Main Building

Opening hours   Tuesday-Sunday: 11 AM to 8 PM
Ticket office: 11 AM to 7 PM (last tickets sold at 7 p.m.)
    Thursday, Friday: 11 AM to 9 PM
Ticket offcie: 11 AM to 8 PM (last tickets sold at 8 p.m.)
Closed   Monday
Answerphone   +7 (495) 697-79-98 (Russian only)
Additional information   +7 (495) 697-95-78 (Russian only)
Excursion office   +7 (495) 697-74-15 (Russian only)
Address   Moscow, Russia, Volkhonka 12
Nearest metro stations   Metro Stations Kropotkinskaya, Borovitskaya, Lenin Library

Entrance fee

  • 300 rubles for adults
  • 150 rubles reduced fee
  • Entrance for children under 16 is free of charge

Combined tickets*:

  • Main building, 19th and 20th century European and American Art Gallery: 550 rubles / 300 rubles reduced fee
  • Main building, Private Collections: 500 rubles / 250 rubles reduced fee
  • Main building, 19th and 20th century European and American Art Gallery, Private Collections: 750 rubles / 400 rubles reduced fee

*valid for the permanent collection and temporary exhibitions (except those to wich tickets should be purchased separately), tickets are valid for 5 days since the date of the purchase and cannot be exchanged or returned.

The Art of Ancient EgyptThe Art of the Ancient Near EastAncient Troy and SchliemannAntique Art. Cyprus, Ancient Greece, Etruria and Ancient RomeThe Art of the Northern Black Sea RegionHellenistic and Roman Egypt, Coptic ArtByzantine Art. Italian Art of the 13th to 16th centuriesThe Art of Germany and the Netherlands. 15th-16th centuriesThe Art of Flanders. 17th centuryRembrandt and his SchoolDutch Art of the 17th centuryThe Greek CourtyardThe Italian Courtyard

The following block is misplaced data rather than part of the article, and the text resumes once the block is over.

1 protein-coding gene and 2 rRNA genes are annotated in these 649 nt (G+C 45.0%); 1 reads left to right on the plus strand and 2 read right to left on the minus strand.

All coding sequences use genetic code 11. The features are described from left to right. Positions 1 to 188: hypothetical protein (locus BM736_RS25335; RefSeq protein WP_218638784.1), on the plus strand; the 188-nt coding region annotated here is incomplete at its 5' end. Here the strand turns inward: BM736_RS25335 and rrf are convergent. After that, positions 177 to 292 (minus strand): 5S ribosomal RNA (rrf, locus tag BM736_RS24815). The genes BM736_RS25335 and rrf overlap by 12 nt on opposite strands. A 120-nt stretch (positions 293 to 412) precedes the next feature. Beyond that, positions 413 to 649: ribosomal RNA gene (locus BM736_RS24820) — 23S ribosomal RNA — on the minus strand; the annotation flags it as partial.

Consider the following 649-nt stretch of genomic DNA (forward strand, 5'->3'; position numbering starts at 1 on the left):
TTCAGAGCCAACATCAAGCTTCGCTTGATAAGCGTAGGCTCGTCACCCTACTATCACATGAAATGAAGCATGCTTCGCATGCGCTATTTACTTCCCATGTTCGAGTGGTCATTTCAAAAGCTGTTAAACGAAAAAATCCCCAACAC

Most of the ground floor contains original works of art. Here you will find the rooms of Ancient Egypt, ancient civilizations, antique originals, the collection of European painting from thirteenth to eighteenth century, and also two rooms of plaster casts, the Greek and Italian cortyards.

Room 11. Dutch Art of the 17th century

The seventeenth century was the "Golden Age" of Dutch painting. Seven northern provinces of the Netherlands united around the largest of them – Holland – achieved victory over the Spaniards and after peace had been concluded in 1609, they were to form the first republican state in Europe.

The country was famous for its naturalists and was home to celebrated famous lawyers and historians. Yet the greatest success of all was that achieved by the painters of this small northern country. It created a vivid national school of painting, which constituted a special chapter in 17th-century art, making an indelible mark on world art as a whole.

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The predominant religion in Holland was Protestantism as propagated by Calvin. The Calvinists did away with lavish ritual in their churches, which no longer contained religious works of art, and very few Catholic churches remained. Works of art were produced mainly for public secular buildings and private homes. Pictures with biblical and Classical subjects were perceived as historical works. Easel painting was the main preoccupation for Dutch artists. There were large numbers of them at the time. Only rarely did they accept commissions: in most cases pictures were sold in markets. An English 17th-century traveller wrote: "The Fair in Rotterdam was overflowing with pictures (especially landscapes and domestic scenes)... All the houses here are stuffed with pictures and the Dutch sell them with great profit".

This Dutch art drew its inspiration both from the artistic legacy of the Netherlands and from the contemporary experience of artists in other countries of Europe, in particular Italy.

There were several centres where Dutch art was flourishing at this time, which competed with each other. Initially it was Harlem, but in the 1630s Amsterdam came to occupy the predominant position after Rembrandt had moved there in the 1630s, followed later by the university town of Leiden and serene, aristocratic Delft. The Hague was a case apart – the city where the Stadholder (chief magistrate) had his residence. A typical feature of this art was the way in which the artists used to specialize in particular genres, the emergence of which was complete in the main by the 1720s. At the beginning of the 17th century portraits were a popular genre, landscapes began to acquire a national flavour and in the 1630s peasant scenes and still lifes were the focus of attention. By the middle of the 17th century domestic scenes drawn from everyday life occupied pride of place in Dutch art.